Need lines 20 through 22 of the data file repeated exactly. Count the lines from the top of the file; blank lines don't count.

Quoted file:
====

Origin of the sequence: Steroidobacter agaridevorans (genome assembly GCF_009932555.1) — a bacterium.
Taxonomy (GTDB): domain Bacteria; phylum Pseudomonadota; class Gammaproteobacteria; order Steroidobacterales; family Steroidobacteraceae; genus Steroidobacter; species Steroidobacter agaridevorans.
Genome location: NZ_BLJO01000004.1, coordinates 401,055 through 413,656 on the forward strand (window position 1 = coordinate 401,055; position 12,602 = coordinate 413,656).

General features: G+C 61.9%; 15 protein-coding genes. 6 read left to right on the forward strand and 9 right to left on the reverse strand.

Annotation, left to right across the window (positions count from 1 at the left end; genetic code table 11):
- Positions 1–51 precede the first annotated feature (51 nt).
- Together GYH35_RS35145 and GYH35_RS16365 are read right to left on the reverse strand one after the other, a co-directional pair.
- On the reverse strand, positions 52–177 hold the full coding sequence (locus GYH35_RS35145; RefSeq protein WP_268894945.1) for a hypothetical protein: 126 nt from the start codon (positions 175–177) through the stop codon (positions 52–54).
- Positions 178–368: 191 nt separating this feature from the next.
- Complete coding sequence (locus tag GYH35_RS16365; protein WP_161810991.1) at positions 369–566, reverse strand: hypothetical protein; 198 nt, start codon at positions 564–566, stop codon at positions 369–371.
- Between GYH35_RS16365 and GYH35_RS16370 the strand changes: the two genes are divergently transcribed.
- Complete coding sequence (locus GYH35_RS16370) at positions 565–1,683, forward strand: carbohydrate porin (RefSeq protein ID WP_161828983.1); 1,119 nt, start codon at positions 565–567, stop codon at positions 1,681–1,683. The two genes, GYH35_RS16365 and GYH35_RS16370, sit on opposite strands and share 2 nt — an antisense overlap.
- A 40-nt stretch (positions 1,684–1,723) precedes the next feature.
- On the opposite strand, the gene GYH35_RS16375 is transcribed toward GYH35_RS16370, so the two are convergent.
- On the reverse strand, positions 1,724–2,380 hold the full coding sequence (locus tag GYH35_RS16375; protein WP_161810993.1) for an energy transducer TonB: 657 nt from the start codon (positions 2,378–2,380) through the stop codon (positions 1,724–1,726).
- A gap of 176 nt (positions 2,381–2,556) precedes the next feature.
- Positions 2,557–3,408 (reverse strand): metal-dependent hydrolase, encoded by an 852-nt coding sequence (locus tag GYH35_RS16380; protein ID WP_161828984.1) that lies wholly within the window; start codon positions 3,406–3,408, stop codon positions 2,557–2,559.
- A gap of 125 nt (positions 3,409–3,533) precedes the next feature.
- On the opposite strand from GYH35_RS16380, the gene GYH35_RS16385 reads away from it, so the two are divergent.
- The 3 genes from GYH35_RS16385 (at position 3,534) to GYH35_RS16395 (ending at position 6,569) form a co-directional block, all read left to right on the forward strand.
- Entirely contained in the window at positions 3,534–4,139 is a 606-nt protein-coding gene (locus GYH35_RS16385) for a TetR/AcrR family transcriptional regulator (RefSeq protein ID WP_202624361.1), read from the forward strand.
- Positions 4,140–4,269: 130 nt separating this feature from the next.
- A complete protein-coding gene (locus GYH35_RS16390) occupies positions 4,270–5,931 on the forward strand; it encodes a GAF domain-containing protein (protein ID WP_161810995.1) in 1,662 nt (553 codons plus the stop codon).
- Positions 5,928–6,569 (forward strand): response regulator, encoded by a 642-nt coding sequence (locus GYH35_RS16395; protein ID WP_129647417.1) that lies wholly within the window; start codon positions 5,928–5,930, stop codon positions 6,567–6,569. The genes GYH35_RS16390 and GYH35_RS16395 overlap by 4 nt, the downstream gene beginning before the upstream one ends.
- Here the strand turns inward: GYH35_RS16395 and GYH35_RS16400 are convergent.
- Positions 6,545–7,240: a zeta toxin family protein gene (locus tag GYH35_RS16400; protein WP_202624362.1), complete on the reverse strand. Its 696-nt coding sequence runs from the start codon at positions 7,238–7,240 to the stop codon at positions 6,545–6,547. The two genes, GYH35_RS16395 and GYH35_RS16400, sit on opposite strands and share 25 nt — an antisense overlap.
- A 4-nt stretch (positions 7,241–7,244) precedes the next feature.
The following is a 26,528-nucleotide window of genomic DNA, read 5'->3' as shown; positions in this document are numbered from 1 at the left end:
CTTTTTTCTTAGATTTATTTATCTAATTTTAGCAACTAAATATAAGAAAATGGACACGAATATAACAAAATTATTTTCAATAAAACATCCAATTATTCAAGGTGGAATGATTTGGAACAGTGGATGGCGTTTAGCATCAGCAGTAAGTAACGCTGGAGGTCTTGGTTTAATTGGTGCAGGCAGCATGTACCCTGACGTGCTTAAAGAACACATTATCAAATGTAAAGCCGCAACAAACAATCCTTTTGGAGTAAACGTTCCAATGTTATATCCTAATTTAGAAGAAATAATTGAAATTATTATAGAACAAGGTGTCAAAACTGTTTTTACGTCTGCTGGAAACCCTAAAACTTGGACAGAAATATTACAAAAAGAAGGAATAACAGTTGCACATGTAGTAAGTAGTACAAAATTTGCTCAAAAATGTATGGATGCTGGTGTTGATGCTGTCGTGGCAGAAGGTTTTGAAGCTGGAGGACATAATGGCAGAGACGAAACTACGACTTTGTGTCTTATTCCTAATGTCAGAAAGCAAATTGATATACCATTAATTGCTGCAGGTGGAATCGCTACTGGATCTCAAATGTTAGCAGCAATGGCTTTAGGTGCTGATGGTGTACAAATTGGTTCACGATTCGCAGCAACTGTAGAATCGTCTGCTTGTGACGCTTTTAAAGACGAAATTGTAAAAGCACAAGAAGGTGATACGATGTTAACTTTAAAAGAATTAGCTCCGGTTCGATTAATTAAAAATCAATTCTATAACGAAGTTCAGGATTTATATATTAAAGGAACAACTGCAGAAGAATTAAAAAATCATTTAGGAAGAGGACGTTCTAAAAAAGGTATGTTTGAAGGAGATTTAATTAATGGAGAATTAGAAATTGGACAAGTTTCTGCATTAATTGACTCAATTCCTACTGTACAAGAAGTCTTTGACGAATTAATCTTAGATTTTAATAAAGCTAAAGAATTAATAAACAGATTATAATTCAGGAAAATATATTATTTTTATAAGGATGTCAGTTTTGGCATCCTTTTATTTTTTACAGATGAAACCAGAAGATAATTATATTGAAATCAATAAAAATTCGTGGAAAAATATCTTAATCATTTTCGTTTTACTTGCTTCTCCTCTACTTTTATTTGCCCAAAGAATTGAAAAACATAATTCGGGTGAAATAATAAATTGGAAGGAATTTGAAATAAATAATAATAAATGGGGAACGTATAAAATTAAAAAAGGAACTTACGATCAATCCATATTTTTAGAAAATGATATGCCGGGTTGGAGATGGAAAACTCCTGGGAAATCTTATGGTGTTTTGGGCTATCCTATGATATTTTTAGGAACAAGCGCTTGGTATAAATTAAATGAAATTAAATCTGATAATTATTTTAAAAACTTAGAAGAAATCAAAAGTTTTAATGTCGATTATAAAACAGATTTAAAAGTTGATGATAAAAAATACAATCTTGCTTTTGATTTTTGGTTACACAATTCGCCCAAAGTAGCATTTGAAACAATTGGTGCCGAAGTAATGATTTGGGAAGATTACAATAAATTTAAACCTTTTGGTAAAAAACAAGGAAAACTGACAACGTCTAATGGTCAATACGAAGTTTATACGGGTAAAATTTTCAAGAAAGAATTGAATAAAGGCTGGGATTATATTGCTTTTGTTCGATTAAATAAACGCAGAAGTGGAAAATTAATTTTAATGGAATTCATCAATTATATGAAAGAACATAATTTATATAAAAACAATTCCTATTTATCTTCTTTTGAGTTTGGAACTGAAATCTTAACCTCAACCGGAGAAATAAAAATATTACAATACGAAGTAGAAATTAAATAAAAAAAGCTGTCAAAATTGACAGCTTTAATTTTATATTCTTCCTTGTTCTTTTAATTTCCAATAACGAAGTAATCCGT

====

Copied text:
- The 3 genes from GYH35_RS16385 (at position 3,534) to GYH35_RS16395 (ending at position 6,569) form a co-directional block, all read left to right on the forward strand.
- Entirely contained in the window at positions 3,534–4,139 is a 606-nt protein-coding gene (locus GYH35_RS16385) for a TetR/AcrR family transcriptional regulator (RefSeq protein ID WP_202624361.1), read from the forward strand.
- Positions 4,140–4,269: 130 nt separating this feature from the next.